This article applies to our Cloud VM plans only.
There are a lot of templates to choose from when purchasing a Cloud VM. They can be broken down to being either Plesk, Windows or Linux templates. Most linux templates are available at no extra cost, but the CloudLinux, and Windows templates require extra licences and so cost extra.
Plesk is a popular web hosting control panel tool that will allow you to more easily set up websites, email accounts, FTP accounts, databases etc. on your VM as it provides a web-based control panel interface to set everything up rather than using the command line or RDP access.
There are two Plesk templates available - one for Windows 2008 Standard Edition (on Business plans or higher) and one for Cloud Linux Server 5.6. Both of these Operating Systems require extra licences, excluding the licence Plesk itself requires, so do cost extra. Please note in particular that the Windows Standard Edition licence costs more than the Web Edition licence. We would strongly recommend one of these templates if you are not familiar with administering a server and setting up a web\mail\database server via SSH or Remote Desktop and are not familiar enough with SSH\RDP to install a web management control panel interface such as Plesk yourself.
Choose a windows OS if you want to set up a website that requires windows-specific technology like IIS, ASP, or MSSQL, or if you just want a Windows VM. These are accessed via Remote Desktop\RDP typically and would not typically have anything other than a base install of the operating system. However, following templates will come with MSSQL pre-installed by default:
Windows Server 2008 R2 w/SQL Express
Windows Server 2008 R2 Standard w/IIS & SQL Express
As Windows requires an extra licence to run these templates do cost extra.
Windows 2008 Web Edition
This is what is installed on our shared windows 2008 plans. Web edition is more restrictive than the full standard edition of Windows 2008. It is designed mainly for just having IIS howver the licence for Web Edition is cheaper than Standard Edition.
Windows 2008 Standard Edition
If you require more features than Web Edition allows then you might want to go for the Standard Edition of Windows 2008. However this is more expensive than Web Edition.
There are multiple different versions available for most of the linux operating systems we offer. Typically you should try match the operating system type of the system you are moving from, unless you require or want a newer version for any reason, or are looking to change operating system of course.
All Linux templates are at no extra cost, bar CloudLinux templates.
x64 vs x86
The difference between x64 and x86 is that x64 is basically the 64-bit version of the OS in question, and x86 is the 32-bit version. The 32-bit version of the OS would not utilise the set up of the physical server fully in terms of RAM\memory usage, but some applications you need might not be updated to work in 64-bit yet. The only reason you should typically choose x86 would be if you know you will need an application that is known to not work well in 64-bit operating systems, though most 64-bit operating systems would support installing the binaries of any such application to have it run in 32-bit mode.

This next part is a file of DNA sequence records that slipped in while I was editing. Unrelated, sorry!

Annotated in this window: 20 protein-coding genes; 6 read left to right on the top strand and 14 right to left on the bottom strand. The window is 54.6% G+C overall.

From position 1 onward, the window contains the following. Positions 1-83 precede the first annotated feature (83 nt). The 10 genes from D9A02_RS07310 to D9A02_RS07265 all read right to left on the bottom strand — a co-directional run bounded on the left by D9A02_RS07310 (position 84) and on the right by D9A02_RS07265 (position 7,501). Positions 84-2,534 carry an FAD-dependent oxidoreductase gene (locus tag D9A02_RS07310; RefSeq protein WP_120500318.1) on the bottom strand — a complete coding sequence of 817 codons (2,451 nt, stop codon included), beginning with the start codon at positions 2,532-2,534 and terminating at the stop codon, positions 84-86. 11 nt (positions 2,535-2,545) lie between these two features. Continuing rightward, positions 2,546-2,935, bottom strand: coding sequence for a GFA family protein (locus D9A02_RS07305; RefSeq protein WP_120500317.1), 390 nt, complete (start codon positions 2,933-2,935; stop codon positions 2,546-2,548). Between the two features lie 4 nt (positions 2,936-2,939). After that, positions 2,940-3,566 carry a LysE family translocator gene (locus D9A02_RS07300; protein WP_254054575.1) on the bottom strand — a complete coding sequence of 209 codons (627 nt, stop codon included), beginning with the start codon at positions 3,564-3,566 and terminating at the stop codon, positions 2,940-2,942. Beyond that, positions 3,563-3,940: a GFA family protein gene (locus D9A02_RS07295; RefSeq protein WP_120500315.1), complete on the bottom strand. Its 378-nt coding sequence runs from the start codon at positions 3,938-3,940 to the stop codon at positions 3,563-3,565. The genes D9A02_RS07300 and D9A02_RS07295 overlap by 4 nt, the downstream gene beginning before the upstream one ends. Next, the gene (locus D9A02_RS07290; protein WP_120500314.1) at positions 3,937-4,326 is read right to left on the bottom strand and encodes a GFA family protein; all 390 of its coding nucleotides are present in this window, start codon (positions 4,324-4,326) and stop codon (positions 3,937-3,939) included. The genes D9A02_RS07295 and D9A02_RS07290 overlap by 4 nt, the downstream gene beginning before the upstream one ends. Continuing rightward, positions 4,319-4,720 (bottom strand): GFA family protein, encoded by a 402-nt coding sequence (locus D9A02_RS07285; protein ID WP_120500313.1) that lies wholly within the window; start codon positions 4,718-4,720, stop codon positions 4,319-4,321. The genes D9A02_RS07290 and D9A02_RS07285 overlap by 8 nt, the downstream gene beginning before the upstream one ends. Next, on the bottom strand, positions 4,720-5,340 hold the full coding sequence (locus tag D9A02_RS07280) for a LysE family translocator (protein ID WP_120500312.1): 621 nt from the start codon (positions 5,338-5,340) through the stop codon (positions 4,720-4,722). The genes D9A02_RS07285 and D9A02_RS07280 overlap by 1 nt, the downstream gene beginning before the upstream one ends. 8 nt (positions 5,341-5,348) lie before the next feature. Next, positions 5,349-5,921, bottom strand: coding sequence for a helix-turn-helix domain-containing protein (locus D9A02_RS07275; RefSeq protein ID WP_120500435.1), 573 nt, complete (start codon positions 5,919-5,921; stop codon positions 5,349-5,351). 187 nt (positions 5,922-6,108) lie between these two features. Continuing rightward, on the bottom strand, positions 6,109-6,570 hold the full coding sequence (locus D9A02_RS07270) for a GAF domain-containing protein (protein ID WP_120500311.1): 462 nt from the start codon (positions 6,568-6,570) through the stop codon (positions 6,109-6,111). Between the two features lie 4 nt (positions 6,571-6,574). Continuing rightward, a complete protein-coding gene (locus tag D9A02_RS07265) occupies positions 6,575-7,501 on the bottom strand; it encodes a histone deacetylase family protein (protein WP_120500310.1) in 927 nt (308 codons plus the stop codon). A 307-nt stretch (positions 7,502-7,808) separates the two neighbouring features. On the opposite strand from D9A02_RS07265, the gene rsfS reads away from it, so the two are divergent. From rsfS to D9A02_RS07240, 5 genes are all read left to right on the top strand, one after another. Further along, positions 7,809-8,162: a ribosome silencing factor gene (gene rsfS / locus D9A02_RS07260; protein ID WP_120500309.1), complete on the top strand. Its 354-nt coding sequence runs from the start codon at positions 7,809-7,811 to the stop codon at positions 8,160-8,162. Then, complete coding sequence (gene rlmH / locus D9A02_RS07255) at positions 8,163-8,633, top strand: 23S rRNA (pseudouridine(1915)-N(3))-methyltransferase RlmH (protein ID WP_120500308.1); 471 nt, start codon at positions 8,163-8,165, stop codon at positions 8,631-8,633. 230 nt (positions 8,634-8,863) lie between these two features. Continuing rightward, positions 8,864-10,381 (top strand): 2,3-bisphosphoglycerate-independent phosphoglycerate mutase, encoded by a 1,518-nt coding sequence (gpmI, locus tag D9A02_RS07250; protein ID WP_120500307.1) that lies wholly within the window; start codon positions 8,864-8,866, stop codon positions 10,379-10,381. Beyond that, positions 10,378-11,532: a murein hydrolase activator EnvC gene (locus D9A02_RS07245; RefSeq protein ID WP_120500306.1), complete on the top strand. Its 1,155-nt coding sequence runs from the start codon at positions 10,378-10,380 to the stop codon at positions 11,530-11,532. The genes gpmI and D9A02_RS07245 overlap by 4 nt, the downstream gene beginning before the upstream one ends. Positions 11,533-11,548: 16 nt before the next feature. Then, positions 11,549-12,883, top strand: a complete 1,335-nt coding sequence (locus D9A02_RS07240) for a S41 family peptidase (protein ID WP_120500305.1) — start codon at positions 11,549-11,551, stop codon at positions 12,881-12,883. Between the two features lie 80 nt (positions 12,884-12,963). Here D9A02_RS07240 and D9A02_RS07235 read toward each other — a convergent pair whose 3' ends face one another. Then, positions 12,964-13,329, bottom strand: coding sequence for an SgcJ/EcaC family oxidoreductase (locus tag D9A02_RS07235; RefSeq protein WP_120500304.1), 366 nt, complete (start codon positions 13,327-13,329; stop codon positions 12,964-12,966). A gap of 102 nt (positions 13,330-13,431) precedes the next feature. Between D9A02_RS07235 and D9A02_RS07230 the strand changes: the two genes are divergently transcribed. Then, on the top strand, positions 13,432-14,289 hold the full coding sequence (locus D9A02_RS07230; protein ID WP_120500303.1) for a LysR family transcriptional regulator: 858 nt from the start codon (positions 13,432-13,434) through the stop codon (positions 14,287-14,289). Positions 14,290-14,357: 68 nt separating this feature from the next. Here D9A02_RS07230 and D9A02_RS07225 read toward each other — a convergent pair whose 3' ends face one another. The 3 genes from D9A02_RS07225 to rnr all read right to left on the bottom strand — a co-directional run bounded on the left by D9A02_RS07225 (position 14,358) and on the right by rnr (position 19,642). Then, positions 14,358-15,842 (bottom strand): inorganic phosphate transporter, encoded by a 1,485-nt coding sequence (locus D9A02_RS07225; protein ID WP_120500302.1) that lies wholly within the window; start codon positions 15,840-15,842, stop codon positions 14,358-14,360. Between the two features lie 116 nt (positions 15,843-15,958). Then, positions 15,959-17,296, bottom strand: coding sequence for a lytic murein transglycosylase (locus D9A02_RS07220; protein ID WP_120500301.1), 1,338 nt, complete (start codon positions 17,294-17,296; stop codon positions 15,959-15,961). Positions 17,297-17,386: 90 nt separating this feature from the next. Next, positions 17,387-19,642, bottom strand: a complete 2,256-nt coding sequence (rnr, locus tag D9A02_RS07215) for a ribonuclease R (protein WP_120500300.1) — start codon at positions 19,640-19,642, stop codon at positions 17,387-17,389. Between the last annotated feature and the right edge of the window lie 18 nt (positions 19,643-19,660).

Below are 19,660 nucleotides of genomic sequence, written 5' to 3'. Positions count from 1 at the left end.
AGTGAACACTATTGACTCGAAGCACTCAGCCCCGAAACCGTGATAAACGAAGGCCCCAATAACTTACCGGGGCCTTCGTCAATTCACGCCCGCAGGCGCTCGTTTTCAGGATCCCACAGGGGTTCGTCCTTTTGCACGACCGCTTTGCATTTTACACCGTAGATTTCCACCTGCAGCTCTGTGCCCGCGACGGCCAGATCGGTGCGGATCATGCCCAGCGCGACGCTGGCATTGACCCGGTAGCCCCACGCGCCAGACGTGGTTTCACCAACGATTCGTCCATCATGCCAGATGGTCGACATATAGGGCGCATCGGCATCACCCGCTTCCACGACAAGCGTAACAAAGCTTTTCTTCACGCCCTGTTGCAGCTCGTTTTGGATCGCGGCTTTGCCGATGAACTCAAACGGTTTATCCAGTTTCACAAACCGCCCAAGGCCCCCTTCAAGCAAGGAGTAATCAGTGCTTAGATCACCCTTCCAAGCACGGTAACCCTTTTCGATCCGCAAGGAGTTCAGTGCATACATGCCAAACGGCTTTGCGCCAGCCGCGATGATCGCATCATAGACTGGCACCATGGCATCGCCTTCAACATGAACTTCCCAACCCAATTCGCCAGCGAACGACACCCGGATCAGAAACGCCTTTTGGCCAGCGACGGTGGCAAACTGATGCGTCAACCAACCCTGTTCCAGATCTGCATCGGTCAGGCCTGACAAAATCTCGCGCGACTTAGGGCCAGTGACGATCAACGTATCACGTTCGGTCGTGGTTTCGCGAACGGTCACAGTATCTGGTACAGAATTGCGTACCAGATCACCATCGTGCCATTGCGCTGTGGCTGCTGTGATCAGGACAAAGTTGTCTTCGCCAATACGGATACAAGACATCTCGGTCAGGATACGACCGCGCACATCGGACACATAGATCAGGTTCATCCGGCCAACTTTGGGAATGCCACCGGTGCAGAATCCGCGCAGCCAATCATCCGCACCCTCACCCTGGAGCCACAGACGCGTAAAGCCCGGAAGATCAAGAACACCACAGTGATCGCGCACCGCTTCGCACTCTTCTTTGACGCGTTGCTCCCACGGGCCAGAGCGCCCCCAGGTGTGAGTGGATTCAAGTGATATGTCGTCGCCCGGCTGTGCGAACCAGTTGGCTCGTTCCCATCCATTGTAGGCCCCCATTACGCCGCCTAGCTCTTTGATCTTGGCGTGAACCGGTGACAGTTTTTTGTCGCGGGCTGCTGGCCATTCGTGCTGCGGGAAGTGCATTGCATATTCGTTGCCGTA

LAMP, LLMP, LNMP
LAMP stands for Linux Apache MySQL PHP.
LLMP stands for Linux Litehttpd MySQL PHP
LNMP stands for Linux Nginx MySQL PHP
It basically means the VM will be installed with the OS in the template name, either the apache, litehttpd, or nginx webserver, mysql and php. LAMP is the most common. This is recommended for if you want to host websites on the server as then you do not need to manually install the webserver, mysql, and php yourself, it will be pre-installed.
This is the most common operating system chosen for websites. All of our linux shared hosting plans run on CentOS. It is RHEL (red hat) based and so uses the yum command to install updates or packages.
This operating system was designed specifically with website hosting in mind. It is probably the best OS to choose if you are hosting multiple websites\domains due to how it can handle and share out server resources among websites automatically, helping to prevent any single website from hogging all resources. It is also compatible with all major web hosting control panels. It is RHEL (red hat) based and so uses the yum command to install updates or packages and does require a licence so costs extra.
This would be another very common operating system for hosting websites. It uses apt-get for updates. This is commonly chosen if you need Magento as it shipped with PHP 5.2 before CentOS.
This operating system is not as stable as CentOS or Debian when used as a webserver and old versions of Fedora will no longer be supported by the Fedora vendors more frequently than other operating systems, however due to the short release cycles new versions of Fedora would tend to support the most up to date software (such as PHP and MySQL) quicker and so this may be the OS of choice for a development environment or where dealing with cutting edge technologies. It is RHEL based and so uses yum for updates.
The average VM user would not choose this template typically. Only users who specifically want Gentoo would pick this template. It would be more technical to use than the other operating systems.
This popular OS is commonly used for home computers but is also very suitable for webservers and personal-use VMs.
Unless you choose a template that has the likes of php\mysql\webserver\application pre-installed then only what is included in a base install of the OS you choose will come with the VM by default. Everything else you need you will need to install and configure yourself.
For more information on what php, mysql, and webserver comes with the templates that have these pre-installed please see here:
This article applies to our Cloud VM plans only.